Fish and Wildlife Foundation of Florida
Skip to Content

Historical Treasures of Northeast Florida

By: Kyle Grammatica

Fort Clinch State Park

The 1,400-acre Fort Clinch State Park has something for everyone! Whether you’re a history buff, a trail trekker, or a beach lover you’ll find something to enjoy at Fort Clinch State Park.

The area that Fort Clinch State Park sits on has been used by Floridians for almost 300 years. The first fortifications were built in 1736, but Fort Clinch itself was not built until the 1800s. After the War of 1812, the United States began building “Third System Fortifications,” which were a series of forts like Fort Clinch built to protect the country against foreign invaders. Construction began in 1847 but by the beginning of the Civil War the fort was still only partially complete. At the start of the Civil War, the Confederates assumed control of Fort Clinch, but the Union quickly took over. After the Civil War, the US Army maintained the fort on caretaker status until the Spanish-American War began, and the fort saw use once again. During the Spanish-American War, the fort was used as a barracks and ammunition depot, but in less than a year the war was over and Fort Clinch was abandoned. In 1926 the Army sold Fort Clinch to private entities as it was no longer of strategic value. In 1935 Fort Clinch became one of Florida’s first state parks, and underwent restoration efforts in 1936 thanks to the New Deal Civilian Conservation Corps (CCC). During World War II, Fort Clinch was used as a joint operations center for surveillance and communications, and at the end of the war was given back to the state and opened to the public.

While many visitors spend their time touring the historic Fort Clinch, another popular attraction is Willow Pond Nature Trail. This trail takes you through an incredible forest full of wildlife. Depending on the time of day, you may encounter alligators, ospreys, frogs, and bats. The trail is a loop and should take less than an hour to complete. If you’re interested in learning more about the trail and native wildlife, join a guided nature tour held on Saturdays at 10:30am. Of course, when talking about Fort Clinch State Park, the beaches can’t be forgotten! Visitors can surf, fish, paddle, and hunt for shark teeth on the sandy shores of the park.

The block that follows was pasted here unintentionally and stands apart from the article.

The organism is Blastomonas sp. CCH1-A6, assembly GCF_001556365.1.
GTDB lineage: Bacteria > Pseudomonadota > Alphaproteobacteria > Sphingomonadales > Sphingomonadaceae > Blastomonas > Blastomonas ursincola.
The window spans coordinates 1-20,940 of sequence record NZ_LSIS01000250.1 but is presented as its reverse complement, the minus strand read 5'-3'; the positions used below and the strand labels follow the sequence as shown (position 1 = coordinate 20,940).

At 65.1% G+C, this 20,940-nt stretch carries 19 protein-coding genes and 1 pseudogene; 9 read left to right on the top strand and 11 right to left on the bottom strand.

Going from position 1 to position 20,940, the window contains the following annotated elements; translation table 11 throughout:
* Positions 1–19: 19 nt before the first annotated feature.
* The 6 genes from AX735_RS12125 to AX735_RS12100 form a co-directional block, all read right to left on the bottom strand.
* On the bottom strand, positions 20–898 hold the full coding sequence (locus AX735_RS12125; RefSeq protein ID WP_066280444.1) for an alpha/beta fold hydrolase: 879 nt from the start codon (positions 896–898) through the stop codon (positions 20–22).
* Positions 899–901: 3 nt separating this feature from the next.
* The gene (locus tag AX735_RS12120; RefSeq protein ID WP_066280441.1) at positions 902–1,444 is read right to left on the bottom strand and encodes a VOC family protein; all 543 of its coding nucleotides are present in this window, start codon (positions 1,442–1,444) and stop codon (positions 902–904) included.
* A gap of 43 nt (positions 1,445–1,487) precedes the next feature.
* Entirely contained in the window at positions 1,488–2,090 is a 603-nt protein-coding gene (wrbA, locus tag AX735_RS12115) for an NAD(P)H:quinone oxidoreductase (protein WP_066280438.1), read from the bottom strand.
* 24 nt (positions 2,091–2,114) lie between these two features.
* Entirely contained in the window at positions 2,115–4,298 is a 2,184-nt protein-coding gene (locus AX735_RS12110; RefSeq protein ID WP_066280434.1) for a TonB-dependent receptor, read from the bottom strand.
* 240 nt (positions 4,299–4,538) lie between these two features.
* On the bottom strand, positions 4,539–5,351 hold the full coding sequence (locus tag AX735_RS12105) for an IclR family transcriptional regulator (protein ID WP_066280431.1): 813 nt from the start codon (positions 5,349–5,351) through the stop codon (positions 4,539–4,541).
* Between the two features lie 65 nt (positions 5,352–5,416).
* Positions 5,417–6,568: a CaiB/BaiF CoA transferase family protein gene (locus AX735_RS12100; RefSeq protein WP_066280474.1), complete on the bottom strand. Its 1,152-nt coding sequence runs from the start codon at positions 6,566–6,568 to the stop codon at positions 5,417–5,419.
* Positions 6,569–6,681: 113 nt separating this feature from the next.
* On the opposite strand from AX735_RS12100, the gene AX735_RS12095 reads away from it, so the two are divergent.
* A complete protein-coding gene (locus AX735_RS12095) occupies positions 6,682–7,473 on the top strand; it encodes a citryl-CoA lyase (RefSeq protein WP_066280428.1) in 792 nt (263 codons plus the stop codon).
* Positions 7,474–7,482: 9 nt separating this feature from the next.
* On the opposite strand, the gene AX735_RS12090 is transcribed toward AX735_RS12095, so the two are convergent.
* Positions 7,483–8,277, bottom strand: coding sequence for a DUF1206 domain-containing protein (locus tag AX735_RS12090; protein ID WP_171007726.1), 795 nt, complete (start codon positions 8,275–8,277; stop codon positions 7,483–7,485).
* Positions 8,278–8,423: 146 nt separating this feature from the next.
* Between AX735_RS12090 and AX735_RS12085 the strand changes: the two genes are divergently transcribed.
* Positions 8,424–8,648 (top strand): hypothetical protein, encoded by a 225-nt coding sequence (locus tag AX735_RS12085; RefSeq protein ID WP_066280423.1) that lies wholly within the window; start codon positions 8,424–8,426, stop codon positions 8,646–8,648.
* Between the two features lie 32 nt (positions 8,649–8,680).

Big Talbot Island State Park

Big Talbot Island State Park is located on one of northeast Florida’s sea islands. It was home to some of Florida’s oldest human inhabitants, the Timucua people. Evidence of their occupation can be found from shell middens, ancient trash piles of oyster shell and food refuse found throughout the island. By the late 18th century Europeans had fully settled in the area and named the surrounding islands after Charles Baron Talbot, Lord High Chancellor of England. Today, Big Talbot is a nature preserve and is one of the few undeveloped barrier islands in Florida. Big Talbot Island State Park provides visitors with incredible opportunities for bird watching, hiking, nature photography, and other activities. Take a stroll along the beach and see the incredible beauty of Big Talbot Island State Park!

Trails lead you through a hammock forest and coastal scrub habitats where gopher tortoises, songbirds, and bald eagles can be spotted. On the beach you’ll see the large sun-bleached remains of hardwood trees. These trees fell onto the shore through the power of erosion. The remains now act as a protective barrier for the rest of the island by dispersing the wind and waves from causing further erosion. While walking along the beach you will also find bluffs formed through years of being beaten by waves and wind. Some of these bluffs reach 30 feet high!

We hope you get to enjoy these parks soon!

Back to top
EN
ES EN